I think we need to be very careful that our sense of fairness doesn’t lead to us being dragged into a particularly dirty game of oppression olympics where those who seek to restrict the rights of others or retain privilege can claim that anyone who vehemently disagrees with their oppressive behaviour is exhibiting an ‘ism.

gadgetgal // Posted 30 September 2009 at 8:26 am

Hi Holly,

You make some interesting points in your stance on the pro-life versus choice issue, and I have to say I do agree with you – I even began my post with the comment that I am pro-choice and always have been. However I have to also stand by what I said, which wasn’t about whether I was pro-life or pro-choice, it was about a problem I have with feminists telling other feminists that because they don’t agree with the nuances of the discussion that makes another person “less” of a feminist. I can see how you would think it would be difficult to square certain beliefs with your idea of feminism (I do too) but I’ve seen the lack of ability to put those differences aside absolutely kill US feminism in the eyes of a lot of women there. It’s already bad enough here – this was the first country I ever heard a phrase begin (out of a woman’s mouth, by the way): “Well, I’m not a feminist, right, but…” And this was perfectly well excepted because feminism has such a bad wrap over here. I may not agree with someones’ idea of HOW equality might be achieved, but until either one of us is proved right or wrong it’s a matter of opinion.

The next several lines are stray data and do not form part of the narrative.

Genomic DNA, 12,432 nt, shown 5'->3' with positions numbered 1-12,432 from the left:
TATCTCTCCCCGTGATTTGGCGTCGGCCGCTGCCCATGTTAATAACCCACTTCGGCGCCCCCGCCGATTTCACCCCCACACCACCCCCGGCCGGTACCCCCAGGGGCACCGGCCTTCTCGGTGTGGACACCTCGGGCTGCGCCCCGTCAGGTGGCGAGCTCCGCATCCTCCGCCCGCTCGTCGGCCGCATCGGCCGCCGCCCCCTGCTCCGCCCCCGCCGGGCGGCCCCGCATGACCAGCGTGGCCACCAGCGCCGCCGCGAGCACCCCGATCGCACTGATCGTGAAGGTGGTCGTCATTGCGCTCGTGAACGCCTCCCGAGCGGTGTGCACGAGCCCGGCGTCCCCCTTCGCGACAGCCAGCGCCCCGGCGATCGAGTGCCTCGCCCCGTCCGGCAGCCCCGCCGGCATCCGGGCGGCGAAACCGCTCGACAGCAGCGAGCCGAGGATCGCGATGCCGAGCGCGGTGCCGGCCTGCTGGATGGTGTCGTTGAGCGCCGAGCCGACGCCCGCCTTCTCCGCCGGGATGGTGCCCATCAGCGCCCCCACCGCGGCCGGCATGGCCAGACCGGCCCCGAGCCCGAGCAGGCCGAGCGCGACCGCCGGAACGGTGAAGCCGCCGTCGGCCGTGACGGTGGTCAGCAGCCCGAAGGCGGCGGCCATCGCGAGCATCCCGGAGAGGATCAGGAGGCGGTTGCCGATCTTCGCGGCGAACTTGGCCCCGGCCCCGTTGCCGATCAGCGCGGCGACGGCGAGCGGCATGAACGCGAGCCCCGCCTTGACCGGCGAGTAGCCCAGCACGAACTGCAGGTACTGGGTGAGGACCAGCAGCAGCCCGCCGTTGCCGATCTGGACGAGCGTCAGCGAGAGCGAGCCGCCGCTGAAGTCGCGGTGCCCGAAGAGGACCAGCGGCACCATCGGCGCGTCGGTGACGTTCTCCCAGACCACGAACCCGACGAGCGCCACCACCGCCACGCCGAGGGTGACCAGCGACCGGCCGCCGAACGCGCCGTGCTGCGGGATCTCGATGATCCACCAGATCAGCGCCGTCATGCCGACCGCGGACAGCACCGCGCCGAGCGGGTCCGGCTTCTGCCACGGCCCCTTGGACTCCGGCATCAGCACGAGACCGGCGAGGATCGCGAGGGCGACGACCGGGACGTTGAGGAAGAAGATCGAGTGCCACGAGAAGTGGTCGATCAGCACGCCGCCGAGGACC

And bear in mind that while the “pro-life” stance may be a very specific topic, there are a great many women (feminists included) who because of their cultural and religious backgrounds won’t agree – I have two friends specifically in mind here, both Muslim, both feminists, who not only are pro-life (which is a tenet of their beliefs and culture) but one of whom also wears a headscarf, something I’ve always found difficult to reconcile with my own views on feminism. Does this make either of them any less feminist? And who am I to make that judgement call? If religion or culture come into the equation suddenly it’s not just a question of a moral or political standpoint but a question of privilege.